Eskom has warned that load-shedding is here to stay due to no maintenance having been done on some of the units for years.
Cable theft, meter tampering and municipal debt also remain among the biggest problems but Eskom says it’s working tirelessly to deal with its issues.
“I believe we will see the first step-change in April next year. But the risk will improve up until the winter period next year,” said Eskom COO, Jan Oberholzer.
“However, up until then the chances of load-shedding remains. I would like to emphasise this point, that’s where we find ourselves and up until we have a chance to do adequate liability maintenance and mid-life refurbishment, we believe that we will get to a much better position.”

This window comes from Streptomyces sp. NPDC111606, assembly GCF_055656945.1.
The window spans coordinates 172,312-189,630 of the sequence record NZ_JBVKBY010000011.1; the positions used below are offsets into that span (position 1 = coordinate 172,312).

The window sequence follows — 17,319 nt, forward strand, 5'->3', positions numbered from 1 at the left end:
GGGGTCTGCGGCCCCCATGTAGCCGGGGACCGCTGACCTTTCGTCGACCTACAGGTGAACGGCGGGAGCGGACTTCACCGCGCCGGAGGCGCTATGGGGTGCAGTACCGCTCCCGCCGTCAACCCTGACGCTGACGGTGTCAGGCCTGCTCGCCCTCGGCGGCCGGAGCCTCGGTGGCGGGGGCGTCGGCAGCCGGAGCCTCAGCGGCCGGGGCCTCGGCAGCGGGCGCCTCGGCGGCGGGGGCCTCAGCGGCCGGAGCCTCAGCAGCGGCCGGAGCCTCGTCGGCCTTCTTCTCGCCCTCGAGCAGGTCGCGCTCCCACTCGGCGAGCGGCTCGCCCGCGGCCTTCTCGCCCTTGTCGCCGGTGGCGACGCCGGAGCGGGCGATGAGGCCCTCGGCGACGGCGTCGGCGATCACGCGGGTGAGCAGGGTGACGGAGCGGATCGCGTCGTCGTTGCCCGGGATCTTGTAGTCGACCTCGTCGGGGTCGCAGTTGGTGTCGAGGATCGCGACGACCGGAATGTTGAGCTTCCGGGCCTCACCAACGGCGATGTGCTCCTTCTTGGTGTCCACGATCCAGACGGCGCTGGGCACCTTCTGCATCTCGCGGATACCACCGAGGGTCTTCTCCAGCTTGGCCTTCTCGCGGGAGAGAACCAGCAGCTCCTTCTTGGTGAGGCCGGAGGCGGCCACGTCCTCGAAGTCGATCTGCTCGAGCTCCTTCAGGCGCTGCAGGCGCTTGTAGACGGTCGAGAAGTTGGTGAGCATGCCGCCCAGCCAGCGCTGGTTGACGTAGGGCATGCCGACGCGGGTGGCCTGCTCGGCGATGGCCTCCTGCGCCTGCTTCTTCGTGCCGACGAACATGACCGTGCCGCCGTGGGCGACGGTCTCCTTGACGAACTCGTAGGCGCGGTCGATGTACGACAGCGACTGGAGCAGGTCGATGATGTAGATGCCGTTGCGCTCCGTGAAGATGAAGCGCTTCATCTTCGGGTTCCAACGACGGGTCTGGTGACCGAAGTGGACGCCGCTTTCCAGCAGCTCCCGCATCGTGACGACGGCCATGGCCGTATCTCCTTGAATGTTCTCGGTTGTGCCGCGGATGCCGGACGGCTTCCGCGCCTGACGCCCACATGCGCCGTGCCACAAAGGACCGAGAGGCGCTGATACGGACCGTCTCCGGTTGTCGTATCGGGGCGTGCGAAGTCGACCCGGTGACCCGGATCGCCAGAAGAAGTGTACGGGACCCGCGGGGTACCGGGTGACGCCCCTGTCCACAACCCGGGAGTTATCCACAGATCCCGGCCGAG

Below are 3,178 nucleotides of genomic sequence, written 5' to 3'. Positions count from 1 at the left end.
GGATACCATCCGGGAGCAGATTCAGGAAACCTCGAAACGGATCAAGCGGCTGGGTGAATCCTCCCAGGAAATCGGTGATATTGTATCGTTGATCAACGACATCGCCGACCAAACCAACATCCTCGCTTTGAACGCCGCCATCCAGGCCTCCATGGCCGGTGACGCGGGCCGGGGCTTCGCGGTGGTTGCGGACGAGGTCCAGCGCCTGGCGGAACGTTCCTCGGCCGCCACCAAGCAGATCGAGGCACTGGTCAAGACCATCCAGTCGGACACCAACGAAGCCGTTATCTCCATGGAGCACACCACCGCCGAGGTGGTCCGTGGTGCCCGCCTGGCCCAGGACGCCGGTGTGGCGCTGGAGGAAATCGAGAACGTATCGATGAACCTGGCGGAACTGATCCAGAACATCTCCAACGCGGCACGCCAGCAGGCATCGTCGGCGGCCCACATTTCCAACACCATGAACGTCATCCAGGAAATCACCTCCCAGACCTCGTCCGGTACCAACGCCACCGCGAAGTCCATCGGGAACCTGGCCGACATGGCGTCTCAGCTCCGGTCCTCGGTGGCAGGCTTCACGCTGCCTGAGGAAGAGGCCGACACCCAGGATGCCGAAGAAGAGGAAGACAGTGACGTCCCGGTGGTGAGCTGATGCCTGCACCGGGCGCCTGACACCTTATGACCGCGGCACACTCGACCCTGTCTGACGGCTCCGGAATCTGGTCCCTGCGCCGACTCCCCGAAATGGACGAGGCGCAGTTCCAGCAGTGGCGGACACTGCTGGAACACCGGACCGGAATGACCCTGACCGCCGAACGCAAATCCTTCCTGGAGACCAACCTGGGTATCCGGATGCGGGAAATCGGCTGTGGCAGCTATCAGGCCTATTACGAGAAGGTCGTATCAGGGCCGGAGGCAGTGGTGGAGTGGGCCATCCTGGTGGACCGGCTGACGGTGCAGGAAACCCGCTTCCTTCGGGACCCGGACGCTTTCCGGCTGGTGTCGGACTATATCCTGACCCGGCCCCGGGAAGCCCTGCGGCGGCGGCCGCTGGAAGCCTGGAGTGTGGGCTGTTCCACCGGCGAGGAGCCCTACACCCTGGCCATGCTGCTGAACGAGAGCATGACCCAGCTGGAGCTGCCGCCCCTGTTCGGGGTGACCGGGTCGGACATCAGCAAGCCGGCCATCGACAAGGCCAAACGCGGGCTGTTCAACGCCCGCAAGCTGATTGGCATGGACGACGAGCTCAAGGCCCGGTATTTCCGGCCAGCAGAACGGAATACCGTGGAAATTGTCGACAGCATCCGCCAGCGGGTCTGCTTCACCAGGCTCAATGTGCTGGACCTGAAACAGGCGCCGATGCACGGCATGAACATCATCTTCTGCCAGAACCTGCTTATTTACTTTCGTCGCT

He also confirmed that a number of power stations had reached the end of their design life. This means that considerable generating capacity would have to be shed and that the risk of load shedding was still here to stay.
“We will therefore take out of commission over the next 10 years, between 8,000 to 12,000 megawatts of capacity and that will obviously create a short fall for generation capacity, going forward.”
But de Ruyter said there was light at end of the tunnel and he welcomed the procurement of 11,000 megawatts to the power system, which will – hopefully – diminish planned black outs.
While the problems are many for Eskom, it says its main priority is to have a viable and stable grid.